Outrage Is In the Mind of the Beholder: A Plea for Justice and Mercy

Woman cryingI ran into this lawyer over the weekend. He doesn’t do any criminal work. I asked him if he wanted to hear about an outrageous case. He indicated a willingness to hear my rant so I told him about the case against Timmy Flaherty.  I showed him the indictment which he read.

He listened, read, and asked a few question, and said, “it is outrageous.”

I said, “I don’t understand how Ortiz’s office could bring such a case.”

You could have knocked me on the floor with a feather when he said: “I don’t understand how they couldn’t.”

I explained how in Massachusetts we have the law that allows attorneys to try to work out an accord and satisfaction with a witness. That involves contacting a witness and seeing if the case can be settled and coming to an agreed amount to do that. I said that is all Flaherty did. There was nothing wrong with what he did except he didn’t file the paper work with the court. He figured once the victim took the money it was just as easy for the victim not to show up in court and the case would be dismissed which would have been the same result had he filed the paper work.

The lawyer listened and said he agreed with that.

I said, “well why don’t you think that is outrageous that they indicted him?

He responded by telling me I was talking about what happens in the state. The federal officials also have responsibilities under the federal laws. He pointed out that the charge did not involve anything involving the payment of money that I was talking about. It involved an act which interfered with what the federal government was trying to do.

He went on. “Look, Flaherty’s client already has had trouble with the feds. Here, it says he’s been federally convicted for interfering with a flight crew. He’s on supervised release, whatever that is. Now the feds hear about him beating up a guy and calling him “You little Mulsim . . . you f-ing terrorist.” I’d think they would have been remiss had they not wanted to look into what happened.”

I said I knew that and that was what the settlement in the case was about.

He went on: “That’s where you are wrong. That’s what the state case is about. The feds were investigating whether Flaherty’s client violated that federal statute, the federal hate crimes law. That’s totally different from the assault case. They wanted to talk to the victim and find out exactly what happened to see if they should charge Flaherty’s client. I can understand him telling his client not to show up in state court because of what you said; but, look he told the victim who asked him what to do when a woman from the feds called “to blow her off” and not to call the FBI agent back. That looks to me like interference with a federal investigation.”

We went back and forth for a bit. I said I thought the federal investigation was not in good faith; he responded I could not know that since they take hate crimes very seriously. He reminded me that I always told him the federals do take themselves quite seriously and knowing that, it is important that when involved in dealing with them you have to treat the matter the same way.

We then went on to other matters one being a discussion of whether Boys in the Boat is as good as people say. We both agreed that their win at the Olympics was not a big deal especially since U.S. teams had won the rowing event before and they were all white guys which would not have bothered Hitler. We both thought the only important American win at Hitler’s 1936 Olympics was Jesse Owens’s wins. Jesse was from a group Hitler considered less than equal to the German people. His wins were a slap in his face.

Later, thinking about my talk I realized I had been looking at Timmy’s case from a state point of view rather than a federal one. I understand why the federals could have been upset. For the first time I saw that a jury could actually find Flaherty had committed that crime.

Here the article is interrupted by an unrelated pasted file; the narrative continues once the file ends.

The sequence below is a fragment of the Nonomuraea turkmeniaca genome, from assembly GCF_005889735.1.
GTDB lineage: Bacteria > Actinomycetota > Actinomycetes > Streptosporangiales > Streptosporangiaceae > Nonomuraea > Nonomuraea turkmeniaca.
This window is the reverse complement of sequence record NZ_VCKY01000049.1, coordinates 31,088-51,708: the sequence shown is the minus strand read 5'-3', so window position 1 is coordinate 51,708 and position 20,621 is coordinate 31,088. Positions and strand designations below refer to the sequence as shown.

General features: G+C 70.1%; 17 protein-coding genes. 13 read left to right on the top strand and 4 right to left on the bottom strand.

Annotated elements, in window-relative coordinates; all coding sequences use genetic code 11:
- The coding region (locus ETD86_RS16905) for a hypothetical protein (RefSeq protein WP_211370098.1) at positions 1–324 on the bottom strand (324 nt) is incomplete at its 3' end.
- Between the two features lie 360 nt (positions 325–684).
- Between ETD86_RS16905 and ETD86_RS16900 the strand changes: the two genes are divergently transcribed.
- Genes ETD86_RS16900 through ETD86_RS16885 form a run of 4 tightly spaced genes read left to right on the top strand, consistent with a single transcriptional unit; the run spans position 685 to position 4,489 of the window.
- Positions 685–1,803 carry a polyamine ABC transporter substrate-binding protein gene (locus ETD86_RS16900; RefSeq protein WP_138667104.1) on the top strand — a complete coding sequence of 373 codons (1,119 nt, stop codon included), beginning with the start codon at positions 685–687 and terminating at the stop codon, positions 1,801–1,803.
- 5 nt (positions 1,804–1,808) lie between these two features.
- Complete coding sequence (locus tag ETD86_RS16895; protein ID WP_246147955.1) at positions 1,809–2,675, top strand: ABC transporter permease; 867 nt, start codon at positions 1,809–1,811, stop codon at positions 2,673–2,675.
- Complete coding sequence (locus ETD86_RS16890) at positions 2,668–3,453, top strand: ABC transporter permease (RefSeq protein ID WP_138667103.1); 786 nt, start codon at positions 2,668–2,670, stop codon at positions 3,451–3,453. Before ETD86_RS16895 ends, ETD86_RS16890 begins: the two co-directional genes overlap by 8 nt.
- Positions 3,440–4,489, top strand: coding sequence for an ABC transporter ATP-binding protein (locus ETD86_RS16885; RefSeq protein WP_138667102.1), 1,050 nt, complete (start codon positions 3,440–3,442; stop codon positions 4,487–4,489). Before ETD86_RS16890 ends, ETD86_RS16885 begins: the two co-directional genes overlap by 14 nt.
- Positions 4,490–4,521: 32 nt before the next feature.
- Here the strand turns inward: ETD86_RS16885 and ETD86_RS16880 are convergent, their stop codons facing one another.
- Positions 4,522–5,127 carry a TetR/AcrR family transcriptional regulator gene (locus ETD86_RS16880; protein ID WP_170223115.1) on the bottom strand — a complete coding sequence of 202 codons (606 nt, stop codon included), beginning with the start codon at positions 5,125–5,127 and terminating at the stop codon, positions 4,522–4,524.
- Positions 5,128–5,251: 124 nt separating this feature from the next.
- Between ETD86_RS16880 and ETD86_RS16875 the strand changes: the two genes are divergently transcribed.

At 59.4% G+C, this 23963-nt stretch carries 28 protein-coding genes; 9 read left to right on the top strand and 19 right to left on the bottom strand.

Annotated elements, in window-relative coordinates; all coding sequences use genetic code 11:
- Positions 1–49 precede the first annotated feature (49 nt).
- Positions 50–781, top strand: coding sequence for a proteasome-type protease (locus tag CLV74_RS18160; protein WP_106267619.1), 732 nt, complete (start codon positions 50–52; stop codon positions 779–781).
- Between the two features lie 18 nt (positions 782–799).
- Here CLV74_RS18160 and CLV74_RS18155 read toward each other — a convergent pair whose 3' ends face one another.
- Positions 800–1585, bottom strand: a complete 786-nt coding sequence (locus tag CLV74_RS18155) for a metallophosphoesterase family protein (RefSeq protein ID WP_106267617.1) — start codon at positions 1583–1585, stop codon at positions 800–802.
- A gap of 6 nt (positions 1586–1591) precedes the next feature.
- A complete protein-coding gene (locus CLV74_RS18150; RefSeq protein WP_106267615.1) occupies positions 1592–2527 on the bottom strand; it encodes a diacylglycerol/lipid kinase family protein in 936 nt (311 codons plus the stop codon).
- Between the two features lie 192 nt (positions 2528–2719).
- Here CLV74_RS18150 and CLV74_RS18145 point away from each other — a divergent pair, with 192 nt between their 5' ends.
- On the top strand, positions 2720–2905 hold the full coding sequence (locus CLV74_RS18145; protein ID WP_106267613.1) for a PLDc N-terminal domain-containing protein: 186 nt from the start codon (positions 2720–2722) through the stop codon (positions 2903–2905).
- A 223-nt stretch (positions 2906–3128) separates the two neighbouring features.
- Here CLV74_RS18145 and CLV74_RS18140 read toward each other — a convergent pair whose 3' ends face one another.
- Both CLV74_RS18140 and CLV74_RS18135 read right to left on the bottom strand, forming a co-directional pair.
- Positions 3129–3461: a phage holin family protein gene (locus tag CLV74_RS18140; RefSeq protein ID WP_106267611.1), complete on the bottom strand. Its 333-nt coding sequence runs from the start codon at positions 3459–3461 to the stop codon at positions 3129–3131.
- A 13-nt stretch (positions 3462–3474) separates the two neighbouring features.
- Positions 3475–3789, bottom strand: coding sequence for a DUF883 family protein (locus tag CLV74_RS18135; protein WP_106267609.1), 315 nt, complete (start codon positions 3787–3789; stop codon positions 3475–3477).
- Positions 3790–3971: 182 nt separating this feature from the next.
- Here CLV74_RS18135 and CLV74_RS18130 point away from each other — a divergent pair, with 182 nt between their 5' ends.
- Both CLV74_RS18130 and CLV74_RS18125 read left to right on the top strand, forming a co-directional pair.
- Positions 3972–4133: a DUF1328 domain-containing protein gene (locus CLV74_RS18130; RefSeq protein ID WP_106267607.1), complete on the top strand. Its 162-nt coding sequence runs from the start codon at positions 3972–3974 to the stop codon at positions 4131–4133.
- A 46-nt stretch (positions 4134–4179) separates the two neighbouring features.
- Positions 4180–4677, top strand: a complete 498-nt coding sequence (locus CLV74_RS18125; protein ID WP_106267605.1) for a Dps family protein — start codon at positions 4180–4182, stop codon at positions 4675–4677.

I’m sure Flaherty has already lost a lot of sleep. He should not lose his livelihood over this mistake. The point has been made. I hope now that calmer heads prevail and the big picture is taken into account that no crime was contemplated or intended.

This is a matter that should be settled between the parties short of a trial or a conviction. Flaherty erred and caused a great misunderstanding. He was too busy with his cases not to recognize the cavalier approach he took to the federal request was wrong. No harm has been done. The federals have made their point. It is time for some real justice.


12 thoughts on “Outrage Is In the Mind of the Beholder: A Plea for Justice and Mercy

  1. Matt,

    New DV law passed in the wake of Remy amended the accord and satisfaction statute. No longer can use for DV cases.

    1. Jim:

      Thanks, it did not make sense to me that the courts would allow accord and satisfaction in domestic cases but when I read the 2006 case and then the statute I figured that was the case. I’m glad I was wrong and they changed it so that it isn’t available there.

  2. Quick note Matt. The Massachusetts Accord and Satisfaction Statute, G. L. c. 276 s 55, does not apply to felonies and does not apply to domestic abuse. So if Flaherty’s client was charged with witness intimidation or an aggravated AB, then the accord and satisfaction would not apply.

    1. Jim:

      Thanks. I noticed that one of the charges was an A & B with a dangerous weapon which is a felony that would not be covered under the statute. That may involve what is called a “shod foot” – that is Flaherty’s client was wearing shoes or sneakers. Lawyers will sometimes figure they can get that thrown out an the charges limited to the straight A & B so they go ahead with the idea they’ll get the accord and satisfaction and have the DA get rid of the felony if it is not a case involving serious injury.
      Strictly speaking as you suggest it does not apply, if the victim and ADA work with the defense counsel they can get around it.
      I thought also that it did not apply to domestic abuse but I read a 2006 case where a guy gave his wife a black eye and she showed up with the accord and satisfaction and the court held that was all right to do. Unless they changed the law on that and specifically excluded domestic situations (which I have been unable to find) then you can do it in domestic cases. As far as the hate crime aspect that also can be a misdemeanor under the statute.